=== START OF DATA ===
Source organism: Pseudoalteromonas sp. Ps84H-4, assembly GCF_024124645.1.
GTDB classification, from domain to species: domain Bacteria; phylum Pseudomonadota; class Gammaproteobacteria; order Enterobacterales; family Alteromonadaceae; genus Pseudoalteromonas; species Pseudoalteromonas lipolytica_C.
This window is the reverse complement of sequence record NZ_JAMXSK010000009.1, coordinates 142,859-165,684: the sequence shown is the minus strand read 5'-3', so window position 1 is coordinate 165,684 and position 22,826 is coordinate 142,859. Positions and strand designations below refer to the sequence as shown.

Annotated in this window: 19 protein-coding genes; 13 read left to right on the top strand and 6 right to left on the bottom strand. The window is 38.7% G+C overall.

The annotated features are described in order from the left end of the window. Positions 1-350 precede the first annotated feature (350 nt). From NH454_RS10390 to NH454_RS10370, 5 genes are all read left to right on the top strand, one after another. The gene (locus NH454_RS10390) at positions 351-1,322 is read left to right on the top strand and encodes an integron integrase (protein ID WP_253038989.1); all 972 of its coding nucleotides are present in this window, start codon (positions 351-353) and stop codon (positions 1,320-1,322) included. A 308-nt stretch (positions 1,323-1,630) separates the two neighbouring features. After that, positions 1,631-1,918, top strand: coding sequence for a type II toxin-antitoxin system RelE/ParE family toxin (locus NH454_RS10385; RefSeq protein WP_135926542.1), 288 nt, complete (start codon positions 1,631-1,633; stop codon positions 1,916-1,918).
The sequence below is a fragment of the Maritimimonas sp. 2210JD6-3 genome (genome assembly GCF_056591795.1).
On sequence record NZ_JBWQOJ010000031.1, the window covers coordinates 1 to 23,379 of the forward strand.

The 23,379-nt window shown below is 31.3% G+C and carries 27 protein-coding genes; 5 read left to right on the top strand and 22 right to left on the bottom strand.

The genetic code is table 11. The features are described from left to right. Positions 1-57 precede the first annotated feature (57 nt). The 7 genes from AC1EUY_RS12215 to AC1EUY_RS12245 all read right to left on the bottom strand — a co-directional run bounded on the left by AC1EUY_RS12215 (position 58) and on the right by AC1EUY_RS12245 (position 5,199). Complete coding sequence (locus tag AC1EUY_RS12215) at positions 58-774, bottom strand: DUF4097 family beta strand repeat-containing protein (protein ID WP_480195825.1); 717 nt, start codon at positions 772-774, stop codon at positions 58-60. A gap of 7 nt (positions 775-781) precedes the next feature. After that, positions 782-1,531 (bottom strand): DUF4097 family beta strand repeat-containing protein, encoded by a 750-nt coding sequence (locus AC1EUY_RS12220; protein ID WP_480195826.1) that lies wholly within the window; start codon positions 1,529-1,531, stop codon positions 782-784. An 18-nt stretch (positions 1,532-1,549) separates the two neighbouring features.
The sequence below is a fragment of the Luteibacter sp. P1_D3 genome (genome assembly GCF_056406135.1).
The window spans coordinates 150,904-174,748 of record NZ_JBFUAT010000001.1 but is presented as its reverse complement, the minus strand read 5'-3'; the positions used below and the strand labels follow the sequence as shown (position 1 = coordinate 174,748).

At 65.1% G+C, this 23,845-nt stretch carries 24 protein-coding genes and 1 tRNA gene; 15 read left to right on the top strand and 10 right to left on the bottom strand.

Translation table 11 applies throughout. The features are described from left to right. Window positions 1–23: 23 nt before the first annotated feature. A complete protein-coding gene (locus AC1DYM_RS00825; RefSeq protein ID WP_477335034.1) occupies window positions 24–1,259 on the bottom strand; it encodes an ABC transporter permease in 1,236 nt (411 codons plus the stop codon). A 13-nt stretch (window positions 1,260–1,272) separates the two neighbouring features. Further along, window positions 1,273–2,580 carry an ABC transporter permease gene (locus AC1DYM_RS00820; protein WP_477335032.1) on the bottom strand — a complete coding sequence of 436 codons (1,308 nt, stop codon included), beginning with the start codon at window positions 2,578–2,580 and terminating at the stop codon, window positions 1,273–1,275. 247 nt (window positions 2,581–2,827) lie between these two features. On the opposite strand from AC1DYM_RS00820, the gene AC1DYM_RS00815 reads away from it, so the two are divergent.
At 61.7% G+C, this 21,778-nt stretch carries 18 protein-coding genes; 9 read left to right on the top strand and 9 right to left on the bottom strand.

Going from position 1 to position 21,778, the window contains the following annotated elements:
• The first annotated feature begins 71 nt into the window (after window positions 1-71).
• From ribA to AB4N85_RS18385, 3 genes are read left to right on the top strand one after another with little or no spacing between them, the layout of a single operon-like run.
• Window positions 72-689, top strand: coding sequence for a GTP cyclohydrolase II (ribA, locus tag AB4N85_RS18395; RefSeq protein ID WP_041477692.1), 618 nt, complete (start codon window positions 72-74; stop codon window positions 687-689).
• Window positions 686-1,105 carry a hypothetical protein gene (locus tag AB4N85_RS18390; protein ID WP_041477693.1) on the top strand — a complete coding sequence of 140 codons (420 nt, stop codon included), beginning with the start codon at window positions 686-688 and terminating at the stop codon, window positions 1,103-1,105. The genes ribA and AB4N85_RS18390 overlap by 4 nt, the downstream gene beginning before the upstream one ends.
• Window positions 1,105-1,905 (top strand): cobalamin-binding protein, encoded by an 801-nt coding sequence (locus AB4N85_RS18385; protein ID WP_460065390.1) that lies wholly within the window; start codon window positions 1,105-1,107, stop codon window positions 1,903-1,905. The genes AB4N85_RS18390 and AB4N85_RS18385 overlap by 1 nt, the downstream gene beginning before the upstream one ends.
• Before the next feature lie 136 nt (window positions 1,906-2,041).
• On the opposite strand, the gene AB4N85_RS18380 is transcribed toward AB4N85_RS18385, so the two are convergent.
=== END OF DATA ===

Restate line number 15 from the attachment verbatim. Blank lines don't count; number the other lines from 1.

Going from position 1 to position 21,778, the window contains the following annotated elements: